Difference between revisions of "Tegra/Mainline SW/Linux kernel"
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Revision as of 12:42, 14 May 2014
NVIDIA Tegra SoCs are well supported by mainline kernels.
Kernel releases may be obtained from:
- https://www.kernel.org/ releases, via download.
- https://git.kernel.org/cgit/linux/kernel/git/torvalds/linux.git/ releases, via git.
- https://git.kernel.org/cgit/linux/kernel/git/next/linux-next.git/ absolute latest development code, via git.
The following mainline kernel releases introduced support for Tegra SoCs:
- Tegra20 has been upstream for many years.
- Tegra30 support was added in v3.3.
- Tegra114 support was added in v3.9.
- Tegra124 support was added in v3.13.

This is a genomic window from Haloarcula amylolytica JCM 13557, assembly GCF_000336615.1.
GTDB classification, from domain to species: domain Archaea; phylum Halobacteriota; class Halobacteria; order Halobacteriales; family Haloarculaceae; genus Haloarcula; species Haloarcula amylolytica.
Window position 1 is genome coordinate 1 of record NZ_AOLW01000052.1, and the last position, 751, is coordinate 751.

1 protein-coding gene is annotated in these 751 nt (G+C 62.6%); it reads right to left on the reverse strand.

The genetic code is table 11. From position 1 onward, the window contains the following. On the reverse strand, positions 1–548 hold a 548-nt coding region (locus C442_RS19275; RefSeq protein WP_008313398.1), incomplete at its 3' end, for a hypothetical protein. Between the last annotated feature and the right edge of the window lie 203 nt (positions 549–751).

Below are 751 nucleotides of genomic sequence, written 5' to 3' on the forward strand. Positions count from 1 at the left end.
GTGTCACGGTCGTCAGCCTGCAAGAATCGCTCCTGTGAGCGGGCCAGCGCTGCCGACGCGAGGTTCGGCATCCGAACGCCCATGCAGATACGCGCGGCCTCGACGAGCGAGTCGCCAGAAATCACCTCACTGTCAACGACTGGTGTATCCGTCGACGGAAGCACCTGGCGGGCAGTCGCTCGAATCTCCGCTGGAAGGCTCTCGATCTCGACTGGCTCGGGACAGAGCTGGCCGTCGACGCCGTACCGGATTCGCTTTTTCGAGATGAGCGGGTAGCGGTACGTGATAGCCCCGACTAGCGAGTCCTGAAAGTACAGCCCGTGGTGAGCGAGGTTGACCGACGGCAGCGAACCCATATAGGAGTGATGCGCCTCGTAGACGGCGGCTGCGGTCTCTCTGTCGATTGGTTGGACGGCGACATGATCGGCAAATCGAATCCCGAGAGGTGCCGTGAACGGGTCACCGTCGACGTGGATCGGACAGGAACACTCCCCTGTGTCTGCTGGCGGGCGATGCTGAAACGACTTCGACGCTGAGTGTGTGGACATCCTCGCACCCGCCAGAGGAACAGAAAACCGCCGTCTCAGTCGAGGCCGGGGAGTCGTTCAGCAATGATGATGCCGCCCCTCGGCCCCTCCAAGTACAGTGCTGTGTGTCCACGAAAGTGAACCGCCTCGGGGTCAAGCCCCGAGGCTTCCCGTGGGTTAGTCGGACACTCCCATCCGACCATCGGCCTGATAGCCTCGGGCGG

The first kernel release to support a given SoC has historically contained extremely minimal support. One or two kernel releases later will typically be the first useful version.
Features that already work are:
- It boots!
- Serial console.
- CPU hotplug.
- CPU frequency scaling (basic, for Tegra20 only).
- I2C master.
- Regulators, PMICs, RTCs.
- USB Host.
- Display controller (not all I/O interfaces on all SoCs; see below):
- RGB/LVDS for Tegra20/30 (for LCD panel support).
- DSI for Tegra114 (for LCD panel support).
- eDP for Tegra124 (for LCD panel support).
- HDMI for Tegra20/30/114/124.
- PCIe (Tegra20/30).
A probably-incomplete list of features that are not yet implemented is:
- Kepler GPU support via Nouvea (work in progress).
- Advanced (high-speed) transfer modes for SD and eMMC. IO voltage scaling.
- PCIe on Tegra124.
- USB device mode and OTG.
- SKU awareness (SKU-specific clock and thermal limits).
- POR (Plan Of Record) clocks.
- cpufreq for SoCs other than Tegra20.
- EMC (memory controller) frequency scaling.
- DVFS (Dynamic Voltage and Frequency Scaling).
- Thermal management.
- USB bus power saving.
- I2C slave support. The Toshiba AC100 NVEC driver could be generalized to provide this.
- SPI slave support?